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How to Influence the Way People Think to Change How Society Works

Powerful Tools for Scaling Impact in Any Sector


The newest addition to our library of materials on systems change for social entrepreneurs, complementing the online courses on basics of systems thinking and working with government.

Together We Will Explore

  • How to identify mental models behind a social or environmental problem;
  • How to trace their roots and journey to people’s psyche;
  • How to develop alternative mental models that would get to people as effectively;
  • How to deploy new mental models by constructing a new narrative environment;
  • And how to ultimately channel new ways of thinking into changing the systemic structures that perpetuate the problem.
weekly video modules with the total of 3 hour guidance and inspiring examples.
case studies of shifting mental models about domestic workers, smoking tobacco and food waste.
playbook with prompts and frameworks to apply to your case and a rich library of additional resources.
podcast season with real-life practitioners

Why have we created this course?

Mental models are deeply embedded ideas and schemas in people’s heads about how things work or should work in the world. They could be compared to lenses which, when worn, project a picture of the world with some peculiarities — for example, certain groups of people in a system becoming invisible in the eyes of the broader public, or their contribution to the smooth functioning of a system appearing distorted or less significant than it is in reality, or important connections between elements in a system being muted or kept completely out of sight.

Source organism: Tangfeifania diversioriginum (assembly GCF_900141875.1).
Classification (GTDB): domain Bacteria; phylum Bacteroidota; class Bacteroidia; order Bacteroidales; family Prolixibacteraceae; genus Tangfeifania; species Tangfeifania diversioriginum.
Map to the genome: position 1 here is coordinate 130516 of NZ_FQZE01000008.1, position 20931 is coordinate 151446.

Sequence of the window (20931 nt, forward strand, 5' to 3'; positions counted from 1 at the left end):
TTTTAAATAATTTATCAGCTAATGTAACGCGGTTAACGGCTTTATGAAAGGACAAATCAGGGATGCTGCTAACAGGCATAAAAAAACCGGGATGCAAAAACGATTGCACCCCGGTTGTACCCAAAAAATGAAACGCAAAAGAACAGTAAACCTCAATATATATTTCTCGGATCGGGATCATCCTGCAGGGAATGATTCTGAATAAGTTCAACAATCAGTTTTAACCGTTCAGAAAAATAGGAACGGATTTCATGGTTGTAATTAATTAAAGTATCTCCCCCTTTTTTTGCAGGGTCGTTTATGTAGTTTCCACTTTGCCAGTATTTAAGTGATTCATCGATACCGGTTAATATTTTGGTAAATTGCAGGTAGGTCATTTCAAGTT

The ways of thinking shared across large parts of society play a critical role in establishing and maintaining systemic structures that manifest mental models in very tangible terms. Influencing the way people think, thus, has an effect on whether business as usual in a system is maintained or challenged. A new mental model adopted across some parts of society can provide the basis for contesting the existing order of things and power relations and can fuel the development of broad social movements which can shift systemic structures.

You can listen more in detail to why we have created this course in our Ashoka Systems Change Podcast: Season 3 Episode 1